- Visit Ait Benhaddou. This desert fortress (also known as a kabash) is located in the Draa Valley and was built to protect the locals from outside invaders. The city has a frozen-in-history feel with its building designs dating back to the 11th century. It’s little surprise, then, that Ait Benhaddou has been used as a backdrop for several Hollywood films, including Lawrence of Arabia, The Jewel of the Nile and Gladiator. (more…)
When you hear about Morocco you probably hear about cities such as Casablanca, Fez, and Rabat; or, you’ve heard of camel treks in the sahara, trekking the High Atlas Mountains or even riding waves near Agadir or Essaouira. Such active-adventures available with Journey Beyond Travel are not solely limited to trekking, however. Read on to learn more this vibrant and verdant (and brown) country has to offer its guests. (more…)
An Ocean of Sand is one of those clichés used far too often to describe some of the more amazing deserts in the world, but when the desert is as large as the entire United States, does that old cliché suddenly become valid? The Sahara Desert is enormous, stretching from one end of northern Africa to the other, from the Atlantic to the Red Sea. Morocco is one of many nations that carve into the world’s most famous desert, and Morocco offers several of the best Sahara Desert tours in Morocco you can find.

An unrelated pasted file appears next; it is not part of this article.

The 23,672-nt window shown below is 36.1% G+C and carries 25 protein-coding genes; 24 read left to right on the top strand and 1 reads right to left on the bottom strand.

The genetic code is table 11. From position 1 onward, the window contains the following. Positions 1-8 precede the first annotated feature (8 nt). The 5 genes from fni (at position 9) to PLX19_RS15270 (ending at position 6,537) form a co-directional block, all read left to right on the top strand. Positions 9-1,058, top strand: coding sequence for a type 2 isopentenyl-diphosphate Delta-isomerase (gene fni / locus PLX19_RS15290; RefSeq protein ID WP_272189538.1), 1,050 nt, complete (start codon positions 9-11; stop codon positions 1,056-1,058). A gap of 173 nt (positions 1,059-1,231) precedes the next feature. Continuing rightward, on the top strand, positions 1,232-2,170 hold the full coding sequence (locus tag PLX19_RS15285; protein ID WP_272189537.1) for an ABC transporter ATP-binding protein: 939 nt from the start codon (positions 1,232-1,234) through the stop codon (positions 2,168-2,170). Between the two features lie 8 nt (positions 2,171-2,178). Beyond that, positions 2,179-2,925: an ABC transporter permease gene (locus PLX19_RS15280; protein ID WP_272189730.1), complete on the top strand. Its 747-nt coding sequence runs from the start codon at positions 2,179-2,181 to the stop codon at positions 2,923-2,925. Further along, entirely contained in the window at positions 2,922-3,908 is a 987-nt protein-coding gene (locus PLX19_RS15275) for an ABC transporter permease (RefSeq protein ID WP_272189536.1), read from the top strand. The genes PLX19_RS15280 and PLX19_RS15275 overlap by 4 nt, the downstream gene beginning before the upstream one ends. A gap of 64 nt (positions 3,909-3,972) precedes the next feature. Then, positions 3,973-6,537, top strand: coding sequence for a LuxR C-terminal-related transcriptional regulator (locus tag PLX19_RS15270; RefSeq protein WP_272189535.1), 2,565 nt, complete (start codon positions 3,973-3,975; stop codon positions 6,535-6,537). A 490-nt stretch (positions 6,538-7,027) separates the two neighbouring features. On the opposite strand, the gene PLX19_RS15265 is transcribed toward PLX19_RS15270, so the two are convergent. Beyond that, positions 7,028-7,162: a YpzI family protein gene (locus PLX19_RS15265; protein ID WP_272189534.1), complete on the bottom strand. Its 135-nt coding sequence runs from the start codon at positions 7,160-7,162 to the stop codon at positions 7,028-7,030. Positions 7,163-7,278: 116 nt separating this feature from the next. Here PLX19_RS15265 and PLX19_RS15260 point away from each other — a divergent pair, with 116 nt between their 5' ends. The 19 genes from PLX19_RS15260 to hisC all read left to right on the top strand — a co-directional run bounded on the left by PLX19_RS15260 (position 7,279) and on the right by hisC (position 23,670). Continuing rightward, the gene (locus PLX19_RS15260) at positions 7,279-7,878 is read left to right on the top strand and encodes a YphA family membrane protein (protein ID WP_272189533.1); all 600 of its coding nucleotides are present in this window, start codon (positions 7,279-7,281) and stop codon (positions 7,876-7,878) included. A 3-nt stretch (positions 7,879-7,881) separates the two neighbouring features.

Most Sahara Desert tours will take you by the villages of Merzouga and Erfoud via camel. The traditional way of travel through the historical Sahara trade routes is still the same today. If you chose to travel into the desert, you will be trekking known routes by riding camels with experienced guides. You will all travel before or after the sun reaches its midday height and the temperatures climb higher than you have probably ever felt before.
Do away with any images of wild horseman brandishing rifles—those days are only around in Hollywood movies. The Bedouin tribes in Morocco are very peaceful and friendly.